Besides the precision of phenotypic measures, another important factor affecting the power of all the tests is the shape of the phylogenetic tree. In particular, the power tends to decrease when most speciation events are concentrated near the root (Fig. 1D, right, obtained by transforming the original tree using the function “deltaTree” from the R package “geiger,”Harmon et al. 2009, with a parameter delta = 10). However, the relative impact varies among the tests and, when 50% of the observed phenotypic variance is due to ME, both the K and Kse tests can become less powerful than all Mantel tests when most speciation events are very recent (Fig. 1D, left, with delta = 0.1). The conclusion of Harmon and Glor (2010) about the low power of the Mantel test was thus based on an insufficient analysis of the different possible ways to apply the Mantel test and of the different scenarios of trait evolution.

The increased power of the Mantel test using E rather than E2 might result from a lowering of variance and/or an increase in negative skewness of interspecies trait distances (Fig. 2A, B). In fact, the power of the Mantel test can still be slightly increased by taking E1/2 against P1/4 under BM (Fig. 3). Under BM, the variance of the Euclidean distance increases with the patristic distance (Fig. 2B) so that the root transformations might improve the power by stabilizing to some extent the variance (Fig. 2C). However, this improvement does not necessarily occur under BM + ME (Fig. 3) because the variance of the Euclidean distance is then less strongly related to patristic distance (Fig. 2D). It is worth noting that all Mantel tests considered, as well as K and Kse tests, displayed adequate type I error rate (i.e., rate of false positive) when trait values following a normal distribution were assigned randomly to each species (Fig. 1B when the proportion of variance due to ME reaches 1). Hence, the transformations of Euclidean and patristic distances do not cause any trade-off between type I error rate and power (i.e., 1 − type II error rate = 1 − rate of false negative).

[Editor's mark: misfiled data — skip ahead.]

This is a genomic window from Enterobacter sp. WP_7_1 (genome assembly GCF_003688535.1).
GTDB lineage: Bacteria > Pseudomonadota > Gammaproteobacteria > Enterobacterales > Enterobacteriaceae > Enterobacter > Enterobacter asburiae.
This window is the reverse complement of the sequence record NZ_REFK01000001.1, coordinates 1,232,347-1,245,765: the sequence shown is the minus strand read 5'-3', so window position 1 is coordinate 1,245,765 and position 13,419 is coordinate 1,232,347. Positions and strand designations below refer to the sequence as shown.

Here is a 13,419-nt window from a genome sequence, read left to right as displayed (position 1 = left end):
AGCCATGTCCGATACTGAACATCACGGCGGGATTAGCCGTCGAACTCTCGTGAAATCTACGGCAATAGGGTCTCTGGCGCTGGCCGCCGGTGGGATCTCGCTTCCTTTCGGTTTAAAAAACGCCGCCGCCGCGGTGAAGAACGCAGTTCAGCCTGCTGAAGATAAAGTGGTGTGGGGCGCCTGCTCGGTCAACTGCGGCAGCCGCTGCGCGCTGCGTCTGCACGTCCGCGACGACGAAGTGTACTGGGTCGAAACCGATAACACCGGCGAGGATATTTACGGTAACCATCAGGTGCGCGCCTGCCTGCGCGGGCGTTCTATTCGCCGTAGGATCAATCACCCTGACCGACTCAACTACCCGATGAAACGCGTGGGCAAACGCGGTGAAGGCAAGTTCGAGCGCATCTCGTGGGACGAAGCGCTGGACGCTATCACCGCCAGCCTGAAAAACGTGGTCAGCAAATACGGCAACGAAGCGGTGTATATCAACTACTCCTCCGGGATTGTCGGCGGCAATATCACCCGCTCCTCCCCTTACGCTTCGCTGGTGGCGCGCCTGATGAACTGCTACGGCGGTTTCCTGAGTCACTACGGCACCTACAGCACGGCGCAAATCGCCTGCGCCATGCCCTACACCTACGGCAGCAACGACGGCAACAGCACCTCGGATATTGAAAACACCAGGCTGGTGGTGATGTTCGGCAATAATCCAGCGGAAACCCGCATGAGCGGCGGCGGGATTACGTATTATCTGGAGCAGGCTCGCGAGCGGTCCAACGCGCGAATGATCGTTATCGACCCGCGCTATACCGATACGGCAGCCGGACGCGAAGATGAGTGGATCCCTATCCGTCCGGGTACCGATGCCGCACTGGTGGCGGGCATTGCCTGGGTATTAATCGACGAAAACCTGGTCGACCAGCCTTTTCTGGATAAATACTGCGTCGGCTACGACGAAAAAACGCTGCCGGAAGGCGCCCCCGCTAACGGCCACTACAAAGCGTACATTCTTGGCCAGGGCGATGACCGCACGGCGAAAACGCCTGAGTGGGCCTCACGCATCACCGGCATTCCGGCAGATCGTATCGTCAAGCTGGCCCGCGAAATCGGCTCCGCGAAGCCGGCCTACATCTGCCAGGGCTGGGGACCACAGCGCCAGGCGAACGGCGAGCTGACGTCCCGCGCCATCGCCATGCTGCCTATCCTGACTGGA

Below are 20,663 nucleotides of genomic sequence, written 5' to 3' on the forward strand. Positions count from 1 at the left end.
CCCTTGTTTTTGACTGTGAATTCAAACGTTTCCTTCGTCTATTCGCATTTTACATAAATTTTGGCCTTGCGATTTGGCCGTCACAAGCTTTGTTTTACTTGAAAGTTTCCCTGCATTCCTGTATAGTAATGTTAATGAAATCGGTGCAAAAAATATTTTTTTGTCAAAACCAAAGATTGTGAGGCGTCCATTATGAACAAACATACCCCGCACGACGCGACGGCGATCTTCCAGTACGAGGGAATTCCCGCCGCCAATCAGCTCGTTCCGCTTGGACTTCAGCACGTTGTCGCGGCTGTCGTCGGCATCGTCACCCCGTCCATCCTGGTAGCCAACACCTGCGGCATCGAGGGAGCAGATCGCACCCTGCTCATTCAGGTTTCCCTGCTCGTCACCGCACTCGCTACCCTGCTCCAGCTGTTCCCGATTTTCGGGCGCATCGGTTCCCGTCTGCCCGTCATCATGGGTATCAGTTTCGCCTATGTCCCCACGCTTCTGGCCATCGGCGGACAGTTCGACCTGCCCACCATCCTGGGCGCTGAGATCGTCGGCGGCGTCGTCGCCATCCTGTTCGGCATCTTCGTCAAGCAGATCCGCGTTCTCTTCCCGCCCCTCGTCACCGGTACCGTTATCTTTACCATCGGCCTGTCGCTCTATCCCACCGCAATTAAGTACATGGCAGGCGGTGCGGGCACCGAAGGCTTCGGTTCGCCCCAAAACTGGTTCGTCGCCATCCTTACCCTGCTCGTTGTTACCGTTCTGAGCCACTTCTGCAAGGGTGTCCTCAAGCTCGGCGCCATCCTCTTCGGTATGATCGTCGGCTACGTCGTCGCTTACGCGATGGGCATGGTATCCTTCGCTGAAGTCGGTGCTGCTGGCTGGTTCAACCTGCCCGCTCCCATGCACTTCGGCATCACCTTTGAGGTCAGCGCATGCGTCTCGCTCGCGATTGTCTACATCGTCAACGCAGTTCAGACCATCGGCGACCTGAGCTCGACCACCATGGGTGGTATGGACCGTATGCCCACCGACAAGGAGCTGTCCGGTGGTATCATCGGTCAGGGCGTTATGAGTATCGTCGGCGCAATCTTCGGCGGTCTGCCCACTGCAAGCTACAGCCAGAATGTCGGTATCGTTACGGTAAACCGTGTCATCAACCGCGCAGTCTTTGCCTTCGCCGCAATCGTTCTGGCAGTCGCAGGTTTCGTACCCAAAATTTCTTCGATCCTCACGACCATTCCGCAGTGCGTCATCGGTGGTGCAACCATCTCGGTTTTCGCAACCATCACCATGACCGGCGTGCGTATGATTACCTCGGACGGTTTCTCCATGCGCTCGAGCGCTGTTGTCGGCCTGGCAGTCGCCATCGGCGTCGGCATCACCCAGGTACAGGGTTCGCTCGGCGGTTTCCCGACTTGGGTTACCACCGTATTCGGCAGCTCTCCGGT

Figure 2.

Relationship between Euclidean distance and patristic distance after different transformations for a tree of 200 taxa generated under a birth–death process and where 100 independent traits were simulated under a Brownian motion model without measurement error (A, B, C represent results from the same simulation run under model BM) or with measurement error accounting for 50% of the phenotypic variance for each trait (D, under model BM + ME). Note that the chosen transformations of Euclidean and patristic distances maintain linear relationships under the models simulated but they change the variance and the skewness of the distributions.

Figure 3.

Statistical power of Mantel tests with different trait and phylogenetic distance measures: (Euclidean distance)2 and patristic distances, Euclidean distance and (patristic distances)1/2, (Euclidean distance)1/2 and (patristic distances)1/4, Euclidean distances and the complement of Abouheif proximity, (Euclidean distance)1/2 and the complement of Abouheif proximity. In each case, 1000 simulated datasets were analyzed for trees with 15 taxa generated under a birth–death process where the evolution of one to 10 independent traits was simulated under Brownian motion model without measurement error (the five curves above, model BM) or with 50% of variance per trait due to measurement error (the five curves below, model BM + ME).